When Has a Church Passed the Point of No Return?

I got a phone call a couple weeks ago from a sweet lady who told me that her church had decided to close.  They’d been struggling to keep going for some time but the part-time preacher had quit, the part-time musician had quit, a couple elders had quit and she (the caller) was in no shape “at her age” to keep things going.

When does a church reach the point of no return?  When we look at the life cycle of congregations and we know churches that are 100, 200, 300 (yes, there are some of those in the United States), it’s clear that – during that life cycle – those oldest of congregations made a choice that renewed them and moved them into a period of growth again.

Churches grow and slow and some die and some find rebirth.  Again – how do we know when a congregation has reached that point when nothing will bring them back to life – even in a new semblance of life?  Here are some choices that seem to prompt certain death:

  1. Leaders choose to keep more money in The Cemetery Fund than in the general fund for ministry and mission.
  2. Everyone – and I mean everyone –  has their own pet project/thing they love and they’ve stopped asking “What does God want from our church?”  It’s become what we want and we argue about that.
  3. The same people have been serving in the same leadership roles for over 10 years.
  4. The surrounding area is brimming with new people, new commercial projects, even new public transportation options and the church is not growing.
  5. The congregation does not look like or sound like the neighborhood and there are no efforts to change this.
  6. Not one leader in the congregation knows the names of: the principal of the closest school, any of the cashiers at the closest stores/gas stations/diners, the names of the people who live in the house/farm/apartment building closest to the church building.
  7. The majority of every meeting of the governing board is spent talking about Attendance, Building, and Cash.
  8. Sunday morning worship is the #1 portal through which people participate in the life of the church.
  9. Nobody prays out loud or talks about Jesus except for the pastor.
  10. The majority of people are fine with changing things as long as it happens after their own funerals.

Sometimes by the time a church contacts me for support, it’s too late – at least in a worldly sense.  They no longer have the capacity to stay alive whether they want to close or not.

At what point has a church reached the point of no recovery?  It depends on the church.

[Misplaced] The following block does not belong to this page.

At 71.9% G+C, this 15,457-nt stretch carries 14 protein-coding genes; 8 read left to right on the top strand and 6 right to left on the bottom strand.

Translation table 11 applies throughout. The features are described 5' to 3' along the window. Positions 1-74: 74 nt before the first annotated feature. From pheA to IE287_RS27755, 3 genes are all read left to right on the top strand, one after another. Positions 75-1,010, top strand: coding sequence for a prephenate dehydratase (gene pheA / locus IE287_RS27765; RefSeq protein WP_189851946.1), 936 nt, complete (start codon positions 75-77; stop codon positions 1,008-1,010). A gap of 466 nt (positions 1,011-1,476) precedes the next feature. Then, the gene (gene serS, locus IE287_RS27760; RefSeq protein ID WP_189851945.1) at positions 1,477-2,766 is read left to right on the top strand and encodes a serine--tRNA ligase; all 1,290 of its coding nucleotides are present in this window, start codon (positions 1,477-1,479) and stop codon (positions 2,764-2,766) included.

But my hunch is that – in the next five to ten years – most of our small congregations will close. By “small” I mean our congregations with 1 to 25 regular participants whose vision and energy has dried up.

There are congregations with a handful of members who love and serve their neighbors with a lavish faithfulness that makes their ministry quite large.  Those congregations will be fine.  If they die, they will rise again in glory serving their communities in a new way.  It will be beautiful.

The Good News is that Jesus will always have a Church.  It just won’t be the Church we have experienced for the past 500 years.  And – as much as we loved that church –  this too is Good News.

5 responses to “When Has a Church Passed the Point of No Return?

  1. Becca Messman

    Jan, this is a good word. Thank you!

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  2. I would add one addition to your list:
    – when the most active members doing ministry in the church are a completely different circle of volunteers than the ones serving on the Board (or Board members are not participating in any of the active ministries of the church).

    Liked by 1 person

  3. Rev. Cathy Allen

    I think we need training not only for transitional ministry, instruction on how to close churches so that they can leave a legacy-not every Presbytery offers that. Perhaps at the Synod level.

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  4. Having lived through a Church closing I would say you have hit the nail on the head. The most important one in your list is the second half of #2. “stop asking what does God want from us, me, the Church. The church cannot sustain itself if it does not Listen to what God says. Listening to God means caring for the community around you, not just the one within your walls. Praying doesn’t mean only asking for something. Praying must also include listening and waiting and the church does not do that well. In addition prayer is not effective unless you carry out into the world by caring for those around us. These things are the soul killers of the church, when listening and waiting for God stop, when prayer doesn’t reach into the world the church loses it’s way and dies.

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  5. So glad I read this! Good to know in the thoughts of where God is equipping us to move as the Changing Church.

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